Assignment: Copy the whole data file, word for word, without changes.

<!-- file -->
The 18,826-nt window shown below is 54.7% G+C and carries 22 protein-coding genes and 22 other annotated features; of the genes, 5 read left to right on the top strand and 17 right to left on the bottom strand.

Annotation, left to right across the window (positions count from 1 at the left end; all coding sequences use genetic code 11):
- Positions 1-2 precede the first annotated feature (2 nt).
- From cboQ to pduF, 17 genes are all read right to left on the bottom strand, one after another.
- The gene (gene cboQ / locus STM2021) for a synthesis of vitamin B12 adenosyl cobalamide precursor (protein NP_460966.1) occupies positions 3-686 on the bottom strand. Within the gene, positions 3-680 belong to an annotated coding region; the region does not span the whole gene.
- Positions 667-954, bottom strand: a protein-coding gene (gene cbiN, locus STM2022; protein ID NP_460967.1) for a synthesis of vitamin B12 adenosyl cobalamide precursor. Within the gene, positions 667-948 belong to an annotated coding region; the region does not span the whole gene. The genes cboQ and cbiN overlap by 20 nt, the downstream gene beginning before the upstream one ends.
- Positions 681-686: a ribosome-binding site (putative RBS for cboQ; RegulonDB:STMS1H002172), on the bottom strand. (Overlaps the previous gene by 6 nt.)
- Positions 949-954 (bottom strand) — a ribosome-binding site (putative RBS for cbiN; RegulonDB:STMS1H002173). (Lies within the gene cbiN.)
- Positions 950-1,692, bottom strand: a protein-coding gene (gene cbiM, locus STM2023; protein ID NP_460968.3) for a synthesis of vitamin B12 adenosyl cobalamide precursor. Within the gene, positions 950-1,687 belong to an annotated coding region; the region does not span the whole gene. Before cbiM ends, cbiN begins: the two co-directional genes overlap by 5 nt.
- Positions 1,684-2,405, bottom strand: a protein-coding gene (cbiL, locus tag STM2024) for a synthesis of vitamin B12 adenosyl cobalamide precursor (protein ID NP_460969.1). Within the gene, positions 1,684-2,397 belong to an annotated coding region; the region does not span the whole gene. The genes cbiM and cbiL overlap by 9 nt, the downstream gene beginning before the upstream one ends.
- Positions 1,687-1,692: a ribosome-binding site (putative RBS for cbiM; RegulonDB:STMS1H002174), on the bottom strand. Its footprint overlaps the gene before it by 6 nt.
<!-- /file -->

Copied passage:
The 18,826-nt window shown below is 54.7% G+C and carries 22 protein-coding genes and 22 other annotated features; of the genes, 5 read left to right on the top strand and 17 right to left on the bottom strand.

Annotation, left to right across the window (positions count from 1 at the left end; all coding sequences use genetic code 11):
- Positions 1-2 precede the first annotated feature (2 nt).
- From cboQ to pduF, 17 genes are all read right to left on the bottom strand, one after another.
- The gene (gene cboQ / locus STM2021) for a synthesis of vitamin B12 adenosyl cobalamide precursor (protein NP_460966.1) occupies positions 3-686 on the bottom strand. Within the gene, positions 3-680 belong to an annotated coding region; the region does not span the whole gene.
- Positions 667-954, bottom strand: a protein-coding gene (gene cbiN, locus STM2022; protein ID NP_460967.1) for a synthesis of vitamin B12 adenosyl cobalamide precursor. Within the gene, positions 667-948 belong to an annotated coding region; the region does not span the whole gene. The genes cboQ and cbiN overlap by 20 nt, the downstream gene beginning before the upstream one ends.
- Positions 681-686: a ribosome-binding site (putative RBS for cboQ; RegulonDB:STMS1H002172), on the bottom strand. (Overlaps the previous gene by 6 nt.)
- Positions 949-954 (bottom strand) — a ribosome-binding site (putative RBS for cbiN; RegulonDB:STMS1H002173). (Lies within the gene cbiN.)
- Positions 950-1,692, bottom strand: a protein-coding gene (gene cbiM, locus STM2023; protein ID NP_460968.3) for a synthesis of vitamin B12 adenosyl cobalamide precursor. Within the gene, positions 950-1,687 belong to an annotated coding region; the region does not span the whole gene. Before cbiM ends, cbiN begins: the two co-directional genes overlap by 5 nt.
- Positions 1,684-2,405, bottom strand: a protein-coding gene (cbiL, locus tag STM2024) for a synthesis of vitamin B12 adenosyl cobalamide precursor (protein ID NP_460969.1). Within the gene, positions 1,684-2,397 belong to an annotated coding region; the region does not span the whole gene. The genes cbiM and cbiL overlap by 9 nt, the downstream gene beginning before the upstream one ends.
- Positions 1,687-1,692: a ribosome-binding site (putative RBS for cbiM; RegulonDB:STMS1H002174), on the bottom strand. Its footprint overlaps the gene before it by 6 nt.